Oakland Cemetery has a rich array of Victorian symbols on gravestones, crypts, and mausoleums throughout its 48 acres. From very simple ones like the dove — which represents peace from God — to very complex ones with many symbols. An example of this can be found on the Neal family monument, which depicts a wife and daughter. The monument includes a wreath (eternity), a palm branch (spiritual victory over death), and books (a Bible or some other religious text).
Oakland Cemetery was established during the era when England’s Queen Victoria ruled from 1837-1901 and influenced culture worldwide. As such, there are three reasons why there are so many Victorian symbols in Oakland:
Christian Interpretation of Death: Christian Victorians believed that death was very peaceful and calming and believed in life after death. Actually, the word cemetery means “sleeping place” and many symbols in Oakland refer to that sleep. Some graves look like beds, and some monuments feature pillows and blankets.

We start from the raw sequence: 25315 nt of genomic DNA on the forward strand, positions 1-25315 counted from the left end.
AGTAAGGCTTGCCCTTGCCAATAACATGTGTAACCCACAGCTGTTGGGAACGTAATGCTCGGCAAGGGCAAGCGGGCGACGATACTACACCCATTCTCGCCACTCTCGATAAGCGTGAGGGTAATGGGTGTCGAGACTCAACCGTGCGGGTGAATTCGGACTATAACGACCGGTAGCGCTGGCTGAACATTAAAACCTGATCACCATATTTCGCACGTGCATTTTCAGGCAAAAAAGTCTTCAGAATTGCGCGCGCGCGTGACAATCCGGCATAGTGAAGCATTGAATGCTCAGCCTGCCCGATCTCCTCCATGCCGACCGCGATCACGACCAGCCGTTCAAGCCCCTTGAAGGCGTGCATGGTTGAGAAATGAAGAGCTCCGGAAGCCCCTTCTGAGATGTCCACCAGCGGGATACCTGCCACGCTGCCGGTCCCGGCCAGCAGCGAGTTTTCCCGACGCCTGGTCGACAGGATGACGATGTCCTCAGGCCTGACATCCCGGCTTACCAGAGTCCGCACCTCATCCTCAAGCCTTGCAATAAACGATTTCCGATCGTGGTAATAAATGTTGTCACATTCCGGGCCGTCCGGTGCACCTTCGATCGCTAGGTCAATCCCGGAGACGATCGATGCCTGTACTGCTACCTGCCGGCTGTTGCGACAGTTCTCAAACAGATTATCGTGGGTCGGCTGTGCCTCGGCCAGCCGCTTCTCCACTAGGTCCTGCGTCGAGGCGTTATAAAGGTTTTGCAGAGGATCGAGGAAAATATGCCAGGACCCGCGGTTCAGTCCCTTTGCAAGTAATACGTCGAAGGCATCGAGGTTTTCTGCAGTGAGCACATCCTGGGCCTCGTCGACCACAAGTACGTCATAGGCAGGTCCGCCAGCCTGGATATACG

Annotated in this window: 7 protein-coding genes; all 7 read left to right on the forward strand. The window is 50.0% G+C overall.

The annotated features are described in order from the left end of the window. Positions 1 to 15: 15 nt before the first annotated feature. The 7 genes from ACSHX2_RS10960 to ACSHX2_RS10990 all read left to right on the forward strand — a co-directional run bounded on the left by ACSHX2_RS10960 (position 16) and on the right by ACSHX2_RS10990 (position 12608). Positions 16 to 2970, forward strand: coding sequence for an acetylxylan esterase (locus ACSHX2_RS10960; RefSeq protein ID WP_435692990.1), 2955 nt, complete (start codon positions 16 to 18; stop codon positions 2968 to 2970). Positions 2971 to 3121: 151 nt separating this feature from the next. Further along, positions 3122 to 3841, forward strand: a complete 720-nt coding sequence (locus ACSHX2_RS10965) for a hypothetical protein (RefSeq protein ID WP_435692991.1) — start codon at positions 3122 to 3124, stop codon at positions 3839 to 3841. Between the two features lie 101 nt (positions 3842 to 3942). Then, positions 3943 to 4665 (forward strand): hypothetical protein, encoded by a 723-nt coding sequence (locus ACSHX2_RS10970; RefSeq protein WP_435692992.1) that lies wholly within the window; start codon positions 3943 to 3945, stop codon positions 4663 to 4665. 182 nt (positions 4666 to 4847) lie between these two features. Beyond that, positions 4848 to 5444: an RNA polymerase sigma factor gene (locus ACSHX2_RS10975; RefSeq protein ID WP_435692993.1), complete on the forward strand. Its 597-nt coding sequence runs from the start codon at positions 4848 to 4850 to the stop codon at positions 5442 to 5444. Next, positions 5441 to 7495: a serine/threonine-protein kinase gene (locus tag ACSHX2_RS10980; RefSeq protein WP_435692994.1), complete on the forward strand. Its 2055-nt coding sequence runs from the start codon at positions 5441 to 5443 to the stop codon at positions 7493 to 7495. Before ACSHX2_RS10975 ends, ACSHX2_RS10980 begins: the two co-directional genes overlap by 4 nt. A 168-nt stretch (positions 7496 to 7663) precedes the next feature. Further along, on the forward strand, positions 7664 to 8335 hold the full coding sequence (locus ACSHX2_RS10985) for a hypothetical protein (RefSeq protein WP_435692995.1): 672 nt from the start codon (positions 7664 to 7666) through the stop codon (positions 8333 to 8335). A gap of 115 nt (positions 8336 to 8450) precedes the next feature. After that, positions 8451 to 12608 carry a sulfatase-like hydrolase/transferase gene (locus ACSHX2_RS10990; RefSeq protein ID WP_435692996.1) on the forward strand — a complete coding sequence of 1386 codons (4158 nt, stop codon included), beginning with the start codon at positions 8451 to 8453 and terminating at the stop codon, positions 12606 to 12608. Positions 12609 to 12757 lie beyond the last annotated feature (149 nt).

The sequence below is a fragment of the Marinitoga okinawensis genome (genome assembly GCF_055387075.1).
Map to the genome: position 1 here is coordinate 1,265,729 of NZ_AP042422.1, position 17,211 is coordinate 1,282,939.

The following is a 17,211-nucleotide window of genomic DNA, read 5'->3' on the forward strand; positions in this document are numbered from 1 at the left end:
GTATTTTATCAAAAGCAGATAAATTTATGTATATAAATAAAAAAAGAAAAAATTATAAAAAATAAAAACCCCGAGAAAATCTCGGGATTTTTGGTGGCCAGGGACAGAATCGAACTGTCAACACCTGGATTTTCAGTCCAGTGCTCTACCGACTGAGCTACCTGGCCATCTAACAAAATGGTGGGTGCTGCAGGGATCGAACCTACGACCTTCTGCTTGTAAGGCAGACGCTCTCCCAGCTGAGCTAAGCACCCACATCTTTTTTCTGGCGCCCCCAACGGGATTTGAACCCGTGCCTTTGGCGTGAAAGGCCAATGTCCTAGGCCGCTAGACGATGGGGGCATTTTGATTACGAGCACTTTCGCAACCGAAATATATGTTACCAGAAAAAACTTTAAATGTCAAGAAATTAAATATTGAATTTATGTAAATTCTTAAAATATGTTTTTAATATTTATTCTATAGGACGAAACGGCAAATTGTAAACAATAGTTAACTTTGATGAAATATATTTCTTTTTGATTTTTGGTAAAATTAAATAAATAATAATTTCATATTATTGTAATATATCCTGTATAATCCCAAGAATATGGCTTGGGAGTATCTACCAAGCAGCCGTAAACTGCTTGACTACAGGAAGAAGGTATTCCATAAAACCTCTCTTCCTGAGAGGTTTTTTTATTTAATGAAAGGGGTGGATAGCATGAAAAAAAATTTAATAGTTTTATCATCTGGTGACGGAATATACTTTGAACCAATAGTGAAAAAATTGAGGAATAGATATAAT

Rural Garden Cemetery Movement: At the beginning of the 19th century, the rural garden cemetery movement began. Atlanta’s city fathers were trying to combat disease in city cemeteries — which were crammed full of bodies — by moving the cemeteries outside the city. Oakland was designed to be a beautiful park with flowers, plants and trees, and artwork. Many of the artwork in Oakland included symbols scoured from the third source of symbolic inspiration:
Great Archaeological Digs: The Victorians were fascinated by the past and studied it obsessively, borrowing symbols that they learned about from the great archaeological digs taking place at the time in Egypt, Greece, Israel, and Turkey. In many cases, the symbols were originally secular but some were changed to religious. Because of this reason, a symbol may mean one thing during the early Christian period and totally different in the Victorian period.